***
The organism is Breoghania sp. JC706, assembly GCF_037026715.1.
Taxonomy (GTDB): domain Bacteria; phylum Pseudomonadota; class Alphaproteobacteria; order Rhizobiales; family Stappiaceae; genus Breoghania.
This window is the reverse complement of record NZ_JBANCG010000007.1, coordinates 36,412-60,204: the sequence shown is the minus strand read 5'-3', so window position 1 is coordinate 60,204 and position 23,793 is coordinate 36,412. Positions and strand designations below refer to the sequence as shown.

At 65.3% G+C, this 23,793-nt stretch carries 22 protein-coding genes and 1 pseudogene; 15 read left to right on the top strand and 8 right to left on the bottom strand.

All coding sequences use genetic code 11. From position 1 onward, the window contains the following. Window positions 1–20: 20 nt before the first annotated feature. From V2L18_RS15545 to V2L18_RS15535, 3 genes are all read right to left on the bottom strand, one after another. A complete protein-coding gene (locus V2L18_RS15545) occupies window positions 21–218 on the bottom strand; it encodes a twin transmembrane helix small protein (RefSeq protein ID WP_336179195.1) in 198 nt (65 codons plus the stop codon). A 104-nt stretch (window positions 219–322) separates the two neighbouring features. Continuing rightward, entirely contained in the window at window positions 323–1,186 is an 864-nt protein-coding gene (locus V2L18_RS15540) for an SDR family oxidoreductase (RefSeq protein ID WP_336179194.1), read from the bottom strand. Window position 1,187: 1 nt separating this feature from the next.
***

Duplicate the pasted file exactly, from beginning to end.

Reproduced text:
The organism is Breoghania sp. JC706, assembly GCF_037026715.1.
Taxonomy (GTDB): domain Bacteria; phylum Pseudomonadota; class Alphaproteobacteria; order Rhizobiales; family Stappiaceae; genus Breoghania.
This window is the reverse complement of record NZ_JBANCG010000007.1, coordinates 36,412-60,204: the sequence shown is the minus strand read 5'-3', so window position 1 is coordinate 60,204 and position 23,793 is coordinate 36,412. Positions and strand designations below refer to the sequence as shown.

At 65.3% G+C, this 23,793-nt stretch carries 22 protein-coding genes and 1 pseudogene; 15 read left to right on the top strand and 8 right to left on the bottom strand.

All coding sequences use genetic code 11. From position 1 onward, the window contains the following. Window positions 1–20: 20 nt before the first annotated feature. From V2L18_RS15545 to V2L18_RS15535, 3 genes are all read right to left on the bottom strand, one after another. A complete protein-coding gene (locus V2L18_RS15545) occupies window positions 21–218 on the bottom strand; it encodes a twin transmembrane helix small protein (RefSeq protein ID WP_336179195.1) in 198 nt (65 codons plus the stop codon). A 104-nt stretch (window positions 219–322) separates the two neighbouring features. Continuing rightward, entirely contained in the window at window positions 323–1,186 is an 864-nt protein-coding gene (locus V2L18_RS15540) for an SDR family oxidoreductase (RefSeq protein ID WP_336179194.1), read from the bottom strand. Window position 1,187: 1 nt separating this feature from the next.